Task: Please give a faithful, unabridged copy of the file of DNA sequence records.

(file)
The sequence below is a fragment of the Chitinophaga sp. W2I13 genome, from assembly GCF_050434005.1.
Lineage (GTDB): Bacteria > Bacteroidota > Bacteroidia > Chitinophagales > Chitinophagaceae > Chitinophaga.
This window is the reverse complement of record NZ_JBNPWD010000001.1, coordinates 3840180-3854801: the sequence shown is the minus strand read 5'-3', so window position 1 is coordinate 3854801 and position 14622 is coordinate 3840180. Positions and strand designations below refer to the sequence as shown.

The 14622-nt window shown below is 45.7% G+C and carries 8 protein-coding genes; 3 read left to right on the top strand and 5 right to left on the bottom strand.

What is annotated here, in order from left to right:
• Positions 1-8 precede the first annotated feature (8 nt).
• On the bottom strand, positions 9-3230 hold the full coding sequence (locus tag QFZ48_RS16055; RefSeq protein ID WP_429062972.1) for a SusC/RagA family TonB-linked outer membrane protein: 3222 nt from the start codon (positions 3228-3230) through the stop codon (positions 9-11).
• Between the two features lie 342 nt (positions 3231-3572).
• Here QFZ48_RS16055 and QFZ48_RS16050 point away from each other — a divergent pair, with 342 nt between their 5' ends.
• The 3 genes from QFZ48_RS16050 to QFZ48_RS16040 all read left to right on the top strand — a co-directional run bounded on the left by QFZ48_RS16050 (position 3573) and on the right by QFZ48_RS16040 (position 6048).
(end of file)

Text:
The sequence below is a fragment of the Chitinophaga sp. W2I13 genome, from assembly GCF_050434005.1.
Lineage (GTDB): Bacteria > Bacteroidota > Bacteroidia > Chitinophagales > Chitinophagaceae > Chitinophaga.
This window is the reverse complement of record NZ_JBNPWD010000001.1, coordinates 3840180-3854801: the sequence shown is the minus strand read 5'-3', so window position 1 is coordinate 3854801 and position 14622 is coordinate 3840180. Positions and strand designations below refer to the sequence as shown.

The 14622-nt window shown below is 45.7% G+C and carries 8 protein-coding genes; 3 read left to right on the top strand and 5 right to left on the bottom strand.

What is annotated here, in order from left to right:
• Positions 1-8 precede the first annotated feature (8 nt).
• On the bottom strand, positions 9-3230 hold the full coding sequence (locus tag QFZ48_RS16055; RefSeq protein ID WP_429062972.1) for a SusC/RagA family TonB-linked outer membrane protein: 3222 nt from the start codon (positions 3228-3230) through the stop codon (positions 9-11).
• Between the two features lie 342 nt (positions 3231-3572).
• Here QFZ48_RS16055 and QFZ48_RS16050 point away from each other — a divergent pair, with 342 nt between their 5' ends.
• The 3 genes from QFZ48_RS16050 to QFZ48_RS16040 all read left to right on the top strand — a co-directional run bounded on the left by QFZ48_RS16050 (position 3573) and on the right by QFZ48_RS16040 (position 6048).